Social Distortion, Bad Religion & Anty @ Riverstage
Despite being somewhat of a punk devotee myself, I approached this concert with little to no previous immersion in these prolific bands’ back catalogue or history, or their solid fan bases. Both Social Distortion and Bad Religion emerged from the petri dish of Orange County, California’s punk rock scene in the '80s; a place described by former US President Ronald Reagan as somewhere ‘good conservatives go to die’, Orange County is also responsible for the likes of Agent Orange, The Adolescents and The Offspring. Despite these shared roots and massive crossover of their fan bases, both Greg Gaffin (Bad Religion) and Mike Ness (Social Distortion) admitted they were shocked they hadn’t toured or played together for more than forty years when they took to the Riverstage in Brisbane on the seventeenth of February for the first leg of their Australian co-headline tour.
The iconic ‘cancelled crucifix’ symbol seen on dirty patch jackets the world over loomed large over the local openers, Anty, who revved up an ever-increasing pocket of punters clustered around the stage as the sun slowly set beyond the scrub of the surrounding Botanic gardens. Food, grog and water was supplied in plenty and staff on the ground were clearly prepared for chaos; but the thousand plus audience was relatively well behaved throughout the night.
Bad Religion belted out about nineteen of their all-time best and the crowd reached a fever pitch early. Bad Religion’s singer and front man Greg Gaffin bounced around on stage for a long time and first drew attention to the rare occasion of these two US punk heavyweights touring together after a lifetime apart. Some notable highlights from the Bad Religion set were American Jesus, No Control, and 21st Century Boy. Bad Religion seem to be the bridge between the UK-inspired original west coast punk rock scene from the late '70s and the sound of Green Day: the blistering sound of Californian accents pitch perfect compared to the UK punkers who came before them.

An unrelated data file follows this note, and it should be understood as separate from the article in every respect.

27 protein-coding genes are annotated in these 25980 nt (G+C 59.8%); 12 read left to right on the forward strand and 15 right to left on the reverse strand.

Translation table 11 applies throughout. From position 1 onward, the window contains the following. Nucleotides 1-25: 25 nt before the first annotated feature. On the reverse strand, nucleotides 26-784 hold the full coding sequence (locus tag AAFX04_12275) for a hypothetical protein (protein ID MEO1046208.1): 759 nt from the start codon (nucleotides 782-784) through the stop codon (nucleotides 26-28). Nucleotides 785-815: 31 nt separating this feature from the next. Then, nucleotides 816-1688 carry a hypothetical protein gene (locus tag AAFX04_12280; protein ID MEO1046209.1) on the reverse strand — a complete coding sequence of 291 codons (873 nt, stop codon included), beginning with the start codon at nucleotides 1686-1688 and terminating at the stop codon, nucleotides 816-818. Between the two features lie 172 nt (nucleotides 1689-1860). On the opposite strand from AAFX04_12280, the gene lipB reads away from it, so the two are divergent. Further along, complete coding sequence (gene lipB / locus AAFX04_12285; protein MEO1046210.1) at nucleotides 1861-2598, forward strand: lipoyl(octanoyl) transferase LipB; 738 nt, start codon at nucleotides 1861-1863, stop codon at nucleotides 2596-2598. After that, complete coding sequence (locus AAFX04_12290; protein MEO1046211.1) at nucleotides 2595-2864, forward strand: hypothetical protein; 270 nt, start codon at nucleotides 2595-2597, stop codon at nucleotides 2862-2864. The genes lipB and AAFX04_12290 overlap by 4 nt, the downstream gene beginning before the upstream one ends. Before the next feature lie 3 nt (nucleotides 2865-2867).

Social Distortion is its own thing. Despite the similarity of the origin, genre and vintage, there is no fair comparison. These two forty-year-old-plus bands were separated at birth and have taken often wildly different approaches to their catalogues over the years. The lead singer, front man and, similarly, only constant remaining member of Social Distortion is one Mike Ness. He’s taken Social Distortion from the early punk rock years through times of experimentation with blues and rockabilly sounds and produced a much earthier sounding punk rock than Bad Religion’s hard and fast skate punk standards. Classics So Far Away and Bad Luck opened their fifteen-track set and Ness took his time to talk to his adoring Meanjinite fans. As the cliffs of Kangaroo Point peered imperiously through the scrub, Ness joyously paid homage to predecessors UK Subs, The Ramones, Sex Pistols and The Dead Boys (amongst some vaguely misheard others). He described an episode from his childhood in the ‘school for flunkies’ where he heard the story of the bombing of Hiroshima and Nagasaki, neatly introducing the anti-war track 1945.
A more than decent cover of Chris Isaak’s Wicked Game should be duly noted and one crowd surfer seemed suspended mid-air, passed back and forth like a lighter at a different kind of concert. After Social Distortion’s epic anti-racist ballad Don’t Drag Me Down, the band receded backstage for the traditional encore ritual. Coaxed easily back to their positions, Ness struck things up one last time for Social Distortion’s famous cover of Johnny Cash’s Ring of Fire. When Social Distortion originally recorded the song, Ness reports that he was often told Johnny Cash wasn’t punk rock, to which he replied, “Listen you little bitch. Don’t ever tell me what is punk and what isn’t [and] secondly, I think it’s my band, not yours.” Social Distortion didn’t squeeze off as many hits as Bad Religion in the time allowed – the curfew bemoaned by all, Mike Ness most of all – but they delivered a significant occasion in the history of punk rock in Meanjin city; it’s likely pigs will fly before we have another opportunity to see these two bands live and back-to-back again.
- Matt Hall.